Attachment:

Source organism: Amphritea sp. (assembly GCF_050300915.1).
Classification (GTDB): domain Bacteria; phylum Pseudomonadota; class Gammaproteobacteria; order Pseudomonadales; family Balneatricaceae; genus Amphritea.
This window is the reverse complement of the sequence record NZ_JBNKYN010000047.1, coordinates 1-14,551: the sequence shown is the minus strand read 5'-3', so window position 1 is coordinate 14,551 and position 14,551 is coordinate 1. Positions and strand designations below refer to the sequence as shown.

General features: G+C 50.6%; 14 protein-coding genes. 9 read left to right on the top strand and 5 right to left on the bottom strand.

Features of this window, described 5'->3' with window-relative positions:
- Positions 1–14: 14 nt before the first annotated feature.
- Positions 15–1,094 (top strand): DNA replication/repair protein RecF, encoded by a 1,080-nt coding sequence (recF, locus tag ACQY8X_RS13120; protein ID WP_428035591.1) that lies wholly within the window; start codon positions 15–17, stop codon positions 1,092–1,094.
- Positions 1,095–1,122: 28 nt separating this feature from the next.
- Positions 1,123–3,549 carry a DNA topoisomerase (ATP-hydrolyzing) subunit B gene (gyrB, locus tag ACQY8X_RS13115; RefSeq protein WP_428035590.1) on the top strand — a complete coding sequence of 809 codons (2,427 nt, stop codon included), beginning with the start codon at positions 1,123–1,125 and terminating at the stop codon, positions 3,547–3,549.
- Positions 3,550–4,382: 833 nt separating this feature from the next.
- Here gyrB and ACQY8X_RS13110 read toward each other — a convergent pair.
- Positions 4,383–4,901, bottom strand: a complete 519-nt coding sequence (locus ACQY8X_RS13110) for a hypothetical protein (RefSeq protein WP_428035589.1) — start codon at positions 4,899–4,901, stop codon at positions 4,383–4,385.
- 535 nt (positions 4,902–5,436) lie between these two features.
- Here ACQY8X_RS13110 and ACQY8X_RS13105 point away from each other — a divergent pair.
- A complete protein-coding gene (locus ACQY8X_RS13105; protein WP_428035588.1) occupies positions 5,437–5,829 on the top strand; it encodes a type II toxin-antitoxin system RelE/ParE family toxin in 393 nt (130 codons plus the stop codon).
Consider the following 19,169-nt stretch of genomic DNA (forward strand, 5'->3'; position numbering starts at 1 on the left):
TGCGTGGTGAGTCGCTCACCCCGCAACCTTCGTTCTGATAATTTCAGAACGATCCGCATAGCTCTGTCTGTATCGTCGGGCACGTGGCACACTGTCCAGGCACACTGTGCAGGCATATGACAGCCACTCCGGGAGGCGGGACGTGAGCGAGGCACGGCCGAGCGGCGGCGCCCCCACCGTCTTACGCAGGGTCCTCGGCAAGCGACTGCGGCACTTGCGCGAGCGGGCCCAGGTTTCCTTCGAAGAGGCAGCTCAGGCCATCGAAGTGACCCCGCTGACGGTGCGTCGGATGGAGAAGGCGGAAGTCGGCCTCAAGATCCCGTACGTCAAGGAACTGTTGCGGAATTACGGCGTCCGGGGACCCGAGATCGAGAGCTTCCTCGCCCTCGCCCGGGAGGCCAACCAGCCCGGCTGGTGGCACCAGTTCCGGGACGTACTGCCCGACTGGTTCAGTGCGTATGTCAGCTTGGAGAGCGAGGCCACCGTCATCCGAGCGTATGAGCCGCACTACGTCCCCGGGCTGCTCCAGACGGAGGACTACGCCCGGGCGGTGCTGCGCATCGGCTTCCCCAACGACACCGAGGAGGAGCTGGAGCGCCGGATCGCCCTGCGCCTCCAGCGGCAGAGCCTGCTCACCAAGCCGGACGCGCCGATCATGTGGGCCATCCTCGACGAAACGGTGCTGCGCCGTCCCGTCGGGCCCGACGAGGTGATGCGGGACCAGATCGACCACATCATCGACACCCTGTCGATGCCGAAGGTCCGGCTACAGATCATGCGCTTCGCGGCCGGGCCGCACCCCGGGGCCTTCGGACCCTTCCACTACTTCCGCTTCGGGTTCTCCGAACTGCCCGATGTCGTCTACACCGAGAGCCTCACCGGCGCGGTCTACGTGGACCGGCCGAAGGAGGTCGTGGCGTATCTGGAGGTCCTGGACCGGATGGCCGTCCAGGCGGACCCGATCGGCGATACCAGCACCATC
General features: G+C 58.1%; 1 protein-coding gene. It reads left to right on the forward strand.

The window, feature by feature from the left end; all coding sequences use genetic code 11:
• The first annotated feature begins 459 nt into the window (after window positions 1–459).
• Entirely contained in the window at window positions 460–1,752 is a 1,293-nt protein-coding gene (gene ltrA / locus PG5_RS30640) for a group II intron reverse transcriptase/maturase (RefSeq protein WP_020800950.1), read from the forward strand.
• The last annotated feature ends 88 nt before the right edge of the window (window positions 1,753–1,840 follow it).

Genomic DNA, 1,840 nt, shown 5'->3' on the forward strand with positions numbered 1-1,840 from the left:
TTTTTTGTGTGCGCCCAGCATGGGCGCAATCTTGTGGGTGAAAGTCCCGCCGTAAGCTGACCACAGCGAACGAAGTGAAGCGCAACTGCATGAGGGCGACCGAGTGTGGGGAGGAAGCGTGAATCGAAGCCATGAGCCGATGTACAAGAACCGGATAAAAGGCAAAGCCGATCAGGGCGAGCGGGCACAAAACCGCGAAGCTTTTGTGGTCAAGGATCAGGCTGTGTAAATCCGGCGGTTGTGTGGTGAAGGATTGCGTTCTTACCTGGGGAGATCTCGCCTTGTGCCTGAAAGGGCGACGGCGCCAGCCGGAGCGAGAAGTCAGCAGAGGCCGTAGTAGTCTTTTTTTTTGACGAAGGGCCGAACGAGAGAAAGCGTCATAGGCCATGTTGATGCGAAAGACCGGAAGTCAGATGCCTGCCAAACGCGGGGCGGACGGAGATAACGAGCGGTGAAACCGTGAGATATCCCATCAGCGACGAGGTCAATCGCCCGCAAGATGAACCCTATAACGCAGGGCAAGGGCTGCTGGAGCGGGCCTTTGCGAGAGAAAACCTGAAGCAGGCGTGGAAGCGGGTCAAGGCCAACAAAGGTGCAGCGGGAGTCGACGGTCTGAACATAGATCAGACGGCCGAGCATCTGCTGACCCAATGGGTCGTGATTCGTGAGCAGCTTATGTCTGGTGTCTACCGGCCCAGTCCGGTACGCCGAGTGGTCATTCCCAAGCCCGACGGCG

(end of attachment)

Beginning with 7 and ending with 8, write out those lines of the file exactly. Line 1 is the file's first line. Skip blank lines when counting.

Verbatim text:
- Positions 15–1,094 (top strand): DNA replication/repair protein RecF, encoded by a 1,080-nt coding sequence (recF, locus tag ACQY8X_RS13120; protein ID WP_428035591.1) that lies wholly within the window; start codon positions 15–17, stop codon positions 1,092–1,094.
- Positions 1,095–1,122: 28 nt separating this feature from the next.